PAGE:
When you possess leadership ability, you’re comfortable taking a leadership role. This ability centers purely on your comfort with being a leader – not your leadership style or your degree of effectiveness as a leader.
Comfort with taking a leadership role is important in any arena of your life. For example, you volunteer to head up a fundraising campaign for a new community center proposed for your town. You take responsibility for researching health-care options for a parent who has fallen ill. You agree to manage a new mentoring program that your company has designed to help bring new employees on board more quickly.
When you feel comfortable taking on a leadership role, you catalyze important changes and generate valuable results for the people and organizations around you. To strengthen this ability, consider these suggestions:
- Read a book on the subject. Potential useful titles include Developing the Leader Within You by John C. Maxwell, Servant Leadership: A Journey into the Nature of Legitimate Power and Greatness by Robert K. Greenleaf et al., and The Center for Creative Leadership Handbook of Leadership Development in the Jossey-Bass Business and Management Series.
- Take a self-paced online course on the subject. Many online learning opportunities focused on leadership development explore barriers to taking on a leadership role comfortably – such as inaccurate assumptions about what leadership is and or how leaders should behave. Online courses often introduce key concepts related to the topic, provide hands-on practice in related skills, and offer helpful tips and tools. Your employer may have a site license to such courses that you can access through your company’s intranet. You may also be able to purchase individual CDs containing modules of interest to you, or download them from the Web for free or for a small fee.
- Consult an expert. Find someone at school or at work who you view as particularly comfortable with taking on leadership roles. Ask this person how he or she has strengthened this ability.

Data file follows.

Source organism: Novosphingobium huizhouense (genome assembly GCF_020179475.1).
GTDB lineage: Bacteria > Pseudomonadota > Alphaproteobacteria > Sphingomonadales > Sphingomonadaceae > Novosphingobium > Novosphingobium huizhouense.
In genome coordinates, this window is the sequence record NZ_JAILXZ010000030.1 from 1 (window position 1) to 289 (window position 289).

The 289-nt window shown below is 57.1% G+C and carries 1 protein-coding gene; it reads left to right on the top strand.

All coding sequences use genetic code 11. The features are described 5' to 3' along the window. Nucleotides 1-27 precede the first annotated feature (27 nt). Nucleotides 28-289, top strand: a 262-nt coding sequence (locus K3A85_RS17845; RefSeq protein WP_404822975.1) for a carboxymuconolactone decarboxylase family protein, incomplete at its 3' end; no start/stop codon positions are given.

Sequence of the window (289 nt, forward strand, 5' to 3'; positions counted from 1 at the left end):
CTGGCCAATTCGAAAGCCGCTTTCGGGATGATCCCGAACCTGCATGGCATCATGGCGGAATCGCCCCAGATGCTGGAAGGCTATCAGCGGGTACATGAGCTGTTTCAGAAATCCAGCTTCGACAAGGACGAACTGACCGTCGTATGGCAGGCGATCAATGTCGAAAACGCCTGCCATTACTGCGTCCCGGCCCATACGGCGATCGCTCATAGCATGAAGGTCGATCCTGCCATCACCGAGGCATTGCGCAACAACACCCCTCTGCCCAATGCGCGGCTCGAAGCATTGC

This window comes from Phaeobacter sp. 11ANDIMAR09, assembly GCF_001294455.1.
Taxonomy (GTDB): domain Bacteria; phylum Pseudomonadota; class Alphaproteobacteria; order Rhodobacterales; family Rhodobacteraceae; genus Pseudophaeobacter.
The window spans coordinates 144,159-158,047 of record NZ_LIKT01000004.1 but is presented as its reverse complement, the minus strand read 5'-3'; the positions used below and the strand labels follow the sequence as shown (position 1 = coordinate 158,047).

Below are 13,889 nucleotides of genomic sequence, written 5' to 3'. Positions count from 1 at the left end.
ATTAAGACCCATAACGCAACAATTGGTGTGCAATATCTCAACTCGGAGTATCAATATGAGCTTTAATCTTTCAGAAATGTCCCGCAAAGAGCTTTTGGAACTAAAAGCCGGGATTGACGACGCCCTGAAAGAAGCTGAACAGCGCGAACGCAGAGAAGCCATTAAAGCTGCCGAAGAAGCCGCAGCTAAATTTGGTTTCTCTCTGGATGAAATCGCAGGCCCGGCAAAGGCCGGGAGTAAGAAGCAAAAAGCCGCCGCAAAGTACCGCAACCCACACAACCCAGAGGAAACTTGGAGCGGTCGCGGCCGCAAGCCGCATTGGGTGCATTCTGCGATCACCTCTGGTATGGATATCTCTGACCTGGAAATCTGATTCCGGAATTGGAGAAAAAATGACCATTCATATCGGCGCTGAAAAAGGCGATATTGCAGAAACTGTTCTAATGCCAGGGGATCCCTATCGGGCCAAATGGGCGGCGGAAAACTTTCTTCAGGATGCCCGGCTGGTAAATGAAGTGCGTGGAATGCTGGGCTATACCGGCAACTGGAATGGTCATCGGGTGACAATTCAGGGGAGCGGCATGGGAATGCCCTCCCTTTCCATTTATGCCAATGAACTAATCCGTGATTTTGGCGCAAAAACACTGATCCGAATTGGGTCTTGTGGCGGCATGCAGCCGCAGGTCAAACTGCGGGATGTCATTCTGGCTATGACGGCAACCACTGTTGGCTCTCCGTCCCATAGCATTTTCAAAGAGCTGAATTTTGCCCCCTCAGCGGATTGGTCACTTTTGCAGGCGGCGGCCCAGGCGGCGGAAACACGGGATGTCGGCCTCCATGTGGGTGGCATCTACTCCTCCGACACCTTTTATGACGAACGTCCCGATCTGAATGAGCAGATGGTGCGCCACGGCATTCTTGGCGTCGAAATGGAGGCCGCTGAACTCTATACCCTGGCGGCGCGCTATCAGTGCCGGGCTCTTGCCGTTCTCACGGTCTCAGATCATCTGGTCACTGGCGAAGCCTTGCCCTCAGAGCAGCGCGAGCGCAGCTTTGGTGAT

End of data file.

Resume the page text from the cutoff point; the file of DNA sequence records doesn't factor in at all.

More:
- Attend a workshop, training session, or course on the subject. Your employer may offer some of these, or may be willing to fund your tuition if you take such a course. Your local continuing education programs may also offer such courses and workshops.
- Understand common sources of discomfort with leadership. Many people avoid taking on leadership roles because they don’t want to be accountable for problems that may arise during their tenure as leaders. Others feel uncomfortable being in the spotlight – perhaps they’ve been taught by parents or others that you shouldn’t draw attention to yourself. Still others dislike the competition that often arises for leadership positions. Each of these sources of discomfort is understandable and doesn’t pose a problem if it occasionally prevents you from stepping up to the plate as a leader. But if such attitudes create a lifelong reluctance to accept leadership roles, you’ll be missing out on important opportunities. The first step to combating these attitudes is to acknowledge that you have them.
- Practice systematic desensitization. Try your hand at leading a relatively minor effort that will unfold over a limited amount of time. For example, take charge of planning a holiday lunch for your team at work. Or agree to be responsible for a special edition of the newsletter published by a local civic group to which you belong. As you gain experience and begin feeling more comfortable with being a leader, gradually take on more complex and challenging leadership roles.
- Challenge assumptions about how leaders act and what motivates them. Many people assume that all leaders possess the same personality characteristics, leadership styles, and motivations. For example, leaders “give orders,” are “loud and bossy,” are “glamorous,” “have big egos,” or “lust after power.” Such assumptions can make you uncomfortable with taking on a leadership role if you don’t feel you possess some of these characteristics or if you don’t admire these traits. To challenge such assumptions, list 10 people you consider effective leaders, then compare their leadership styles and personalities. Notice the differences. For instance, Socrates asked questions rather than directly leading his students to the answers. And Mother Teresa saw herself as a servant of those she led – not as their boss. Based on your analysis, decide what kind of leader you want to be.
- Appreciate the need for good leaders. Think of times when you participated in projects or efforts that were headed up by others who didn’t lead effectively. Recognizing the widespread shortage of good leadership may motivate you to overcome any discomfort that you have with taking on a leadership role.
By growing more comfortable with taking on leadership roles, you enhance your ability to initiate valuable change for the organizations and individuals most important to you. The strategies described above can help you strengthen this important ability.